I’ve always connected motherhood with new dreams and ideas. The continuation of something longer than yourself; an invisible string into a much longer future. A gentle shock against death. A redefining of death. I like how motherhood is both mundane and repetitive – it is a perpetual suburban reality, but also a range of colours that don’t make sense to anyone else, far beyond reason and language. It is a dance of the heart.
I think the decision to have children in my early twenties came from growing up in a fairly chaotic household, with my brother and three younger sisters. I never felt lonely or that I needed anyone else. The walls of my garden and my family inside them became a kind of endless soap opera. A swan dance of hidden motives and unwritten stories. Tears turned to laughter and laughter to tears more often than the people who stood at the bus stop in front of our house. I think it is this kind of emotional disarray that I still revel in, especially when I am writing or performing.
I became aware early on that the biggest misunderstanding about motherhood is that it somehow stifles your creativity and that your identity is no longer your identity, but belongs to your child somehow. I encountered a look of surprise when I suggested I might be inspired by the process rather than consumed by it. The amount of times someone has asked my husband how his art is going and turned to me and asked me about babies is tiresome. It’s the same in the media, “mother, wife…” and the father is seen purely as a person in his own right, praised for his work solely with no mention of having children, when actually my husband does just as much parenting as me.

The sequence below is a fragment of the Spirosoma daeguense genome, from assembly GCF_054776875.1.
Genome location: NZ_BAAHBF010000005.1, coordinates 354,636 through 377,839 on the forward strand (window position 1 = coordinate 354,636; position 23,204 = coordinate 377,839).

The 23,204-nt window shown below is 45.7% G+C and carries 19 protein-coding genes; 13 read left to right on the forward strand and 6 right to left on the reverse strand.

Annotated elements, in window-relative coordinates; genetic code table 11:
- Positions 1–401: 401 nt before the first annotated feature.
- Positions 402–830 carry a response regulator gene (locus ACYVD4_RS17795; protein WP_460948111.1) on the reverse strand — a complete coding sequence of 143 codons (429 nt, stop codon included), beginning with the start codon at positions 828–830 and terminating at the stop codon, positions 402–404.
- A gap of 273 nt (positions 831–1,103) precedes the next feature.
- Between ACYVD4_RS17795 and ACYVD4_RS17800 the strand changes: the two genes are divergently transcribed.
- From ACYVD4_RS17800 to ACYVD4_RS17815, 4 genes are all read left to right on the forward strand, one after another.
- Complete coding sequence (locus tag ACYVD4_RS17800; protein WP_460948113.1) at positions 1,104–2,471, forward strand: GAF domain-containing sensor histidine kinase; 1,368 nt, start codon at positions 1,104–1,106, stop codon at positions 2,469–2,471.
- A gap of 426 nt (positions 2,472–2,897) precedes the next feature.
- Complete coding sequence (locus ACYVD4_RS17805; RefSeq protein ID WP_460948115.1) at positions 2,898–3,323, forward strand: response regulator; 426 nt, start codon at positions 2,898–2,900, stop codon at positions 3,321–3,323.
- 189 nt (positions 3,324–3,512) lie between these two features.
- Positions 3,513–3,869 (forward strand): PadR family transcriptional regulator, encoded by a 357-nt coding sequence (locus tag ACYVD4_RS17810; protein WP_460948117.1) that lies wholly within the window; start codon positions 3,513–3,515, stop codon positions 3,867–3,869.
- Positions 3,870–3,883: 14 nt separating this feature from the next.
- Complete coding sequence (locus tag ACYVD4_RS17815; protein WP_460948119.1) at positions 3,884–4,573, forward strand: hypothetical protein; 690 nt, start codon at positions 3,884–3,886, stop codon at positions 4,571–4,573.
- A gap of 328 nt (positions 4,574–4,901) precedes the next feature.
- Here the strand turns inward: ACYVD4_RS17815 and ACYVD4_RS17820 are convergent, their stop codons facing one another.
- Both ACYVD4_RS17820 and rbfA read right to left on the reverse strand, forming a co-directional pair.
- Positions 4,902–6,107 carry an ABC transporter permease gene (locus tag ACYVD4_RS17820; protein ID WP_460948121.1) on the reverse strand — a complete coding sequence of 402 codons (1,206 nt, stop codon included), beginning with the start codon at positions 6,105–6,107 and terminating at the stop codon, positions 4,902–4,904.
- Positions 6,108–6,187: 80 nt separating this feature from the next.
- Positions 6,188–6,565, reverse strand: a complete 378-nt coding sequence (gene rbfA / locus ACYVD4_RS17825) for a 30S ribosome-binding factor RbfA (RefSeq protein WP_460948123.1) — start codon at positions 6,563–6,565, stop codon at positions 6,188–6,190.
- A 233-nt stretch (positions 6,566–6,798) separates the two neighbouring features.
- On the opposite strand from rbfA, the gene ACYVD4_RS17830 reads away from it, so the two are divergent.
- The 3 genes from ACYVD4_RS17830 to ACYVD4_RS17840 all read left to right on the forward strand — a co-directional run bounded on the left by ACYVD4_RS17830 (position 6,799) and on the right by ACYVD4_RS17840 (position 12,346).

It seems strange that we still have to define ourselves so clearly by these roles and not just see it as a continual expression of life. If anything, I was overwhelmed how much fuller my own world grew when having children. How for the first time I became anchored to a whole new set of stories, realities and most of all other women. Women I would probably never come into contact with before my pre-baby life. I found myself having a common ground with women of all generations, each of us feeling comfortable enough to share intimate realities because we shared the experience of motherhood.
I think it’s this new openness that I find most refreshing. There is still a long way to go but there is definitely a new community of people feeling empowered to discuss everything from post-natal depression, pressure to breastfeed, body image, IVF, how and whether you keep working and so on. Topics that have been hushed for so long because motherhood is deemed as natural and a privilege. I find myself learning new things everyday that I’m surprised are never really spoken about.
I’m just finishing the film Hurt By Paradise which I co-wrote and directed. I play a young single mother, Celeste, who is desperately trying to get her first collection of poems published. I wrote motherhood into the character but didn’t want to dwell on it too much. I liked the idea of having a single mother character whose downfall had nothing to do with being a single mother. You are aware she is a mother but that is not the driving focus of the plot. You don’t feel sorry for her because of it, you hopefully see a portrait of a modern woman who is just trying to figure out how to do everything day to day.
I was pregnant all the way through the filming, five months pregnant when we started shooting. I was nervous about it being public that I was pregnant for some reason. I waited until about half way into shooting before I told the team. Of course it was exhausting doing two months of twelve hour days and somedays it felt too much. But there was something almost quite primal about the whole experience. I found myself making decisions purely based on emotions – I knew I had to tell this story like it was the first time each day, similar to carrying a child and knowing that they will eventually see the world just as you describe it. There’s a lot of power in that.